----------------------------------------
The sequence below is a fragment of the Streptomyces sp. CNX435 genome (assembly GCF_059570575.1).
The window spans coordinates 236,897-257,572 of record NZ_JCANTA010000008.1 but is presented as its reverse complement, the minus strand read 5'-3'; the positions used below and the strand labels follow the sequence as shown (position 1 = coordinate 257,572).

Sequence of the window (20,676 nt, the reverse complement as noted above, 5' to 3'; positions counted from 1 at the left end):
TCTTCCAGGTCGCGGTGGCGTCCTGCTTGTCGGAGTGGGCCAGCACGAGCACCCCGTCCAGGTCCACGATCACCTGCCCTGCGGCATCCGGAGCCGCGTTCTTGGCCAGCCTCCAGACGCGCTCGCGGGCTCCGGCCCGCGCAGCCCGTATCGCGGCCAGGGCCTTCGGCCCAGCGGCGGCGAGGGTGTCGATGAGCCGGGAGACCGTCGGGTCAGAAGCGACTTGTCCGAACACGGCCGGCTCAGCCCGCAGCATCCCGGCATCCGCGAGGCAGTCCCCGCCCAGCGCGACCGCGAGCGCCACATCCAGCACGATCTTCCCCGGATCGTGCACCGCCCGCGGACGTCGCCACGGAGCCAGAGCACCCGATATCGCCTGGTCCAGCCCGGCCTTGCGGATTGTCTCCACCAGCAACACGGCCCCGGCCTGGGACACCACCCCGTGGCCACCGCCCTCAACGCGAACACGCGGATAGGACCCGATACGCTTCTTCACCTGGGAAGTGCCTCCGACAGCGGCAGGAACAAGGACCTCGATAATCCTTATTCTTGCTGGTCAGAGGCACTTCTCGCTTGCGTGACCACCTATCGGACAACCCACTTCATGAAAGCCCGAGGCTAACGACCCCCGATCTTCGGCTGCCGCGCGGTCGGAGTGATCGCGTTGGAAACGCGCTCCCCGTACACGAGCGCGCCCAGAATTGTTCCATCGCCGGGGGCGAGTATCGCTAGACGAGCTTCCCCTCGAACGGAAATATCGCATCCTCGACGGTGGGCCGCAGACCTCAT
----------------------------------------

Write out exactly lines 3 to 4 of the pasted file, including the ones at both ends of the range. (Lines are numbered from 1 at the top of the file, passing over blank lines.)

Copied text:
Sequence of the window (20,676 nt, the reverse complement as noted above, 5' to 3'; positions counted from 1 at the left end):
TCTTCCAGGTCGCGGTGGCGTCCTGCTTGTCGGAGTGGGCCAGCACGAGCACCCCGTCCAGGTCCACGATCACCTGCCCTGCGGCATCCGGAGCCGCGTTCTTGGCCAGCCTCCAGACGCGCTCGCGGGCTCCGGCCCGCGCAGCCCGTATCGCGGCCAGGGCCTTCGGCCCAGCGGCGGCGAGGGTGTCGATGAGCCGGGAGACCGTCGGGTCAGAAGCGACTTGTCCGAACACGGCCGGCTCAGCCCGCAGCATCCCGGCATCCGCGAGGCAGTCCCCGCCCAGCGCGACCGCGAGCGCCACATCCAGCACGATCTTCCCCGGATCGTGCACCGCCCGCGGACGTCGCCACGGAGCCAGAGCACCCGATATCGCCTGGTCCAGCCCGGCCTTGCGGATTGTCTCCACCAGCAACACGGCCCCGGCCTGGGACACCACCCCGTGGCCACCGCCCTCAACGCGAACACGCGGATAGGACCCGATACGCTTCTTCACCTGGGAAGTGCCTCCGACAGCGGCAGGAACAAGGACCTCGATAATCCTTATTCTTGCTGGTCAGAGGCACTTCTCGCTTGCGTGACCACCTATCGGACAACCCACTTCATGAAAGCCCGAGGCTAACGACCCCCGATCTTCGGCTGCCGCGCGGTCGGAGTGATCGCGTTGGAAACGCGCTCCCCGTACACGAGCGCGCCCAGAATTGTTCCATCGCCGGGGGCGAGTATCGCTAGACGAGCTTCCCCTCGAACGGAAATATCGCATCCTCGACGGTGGGCCGCAGACCTCAT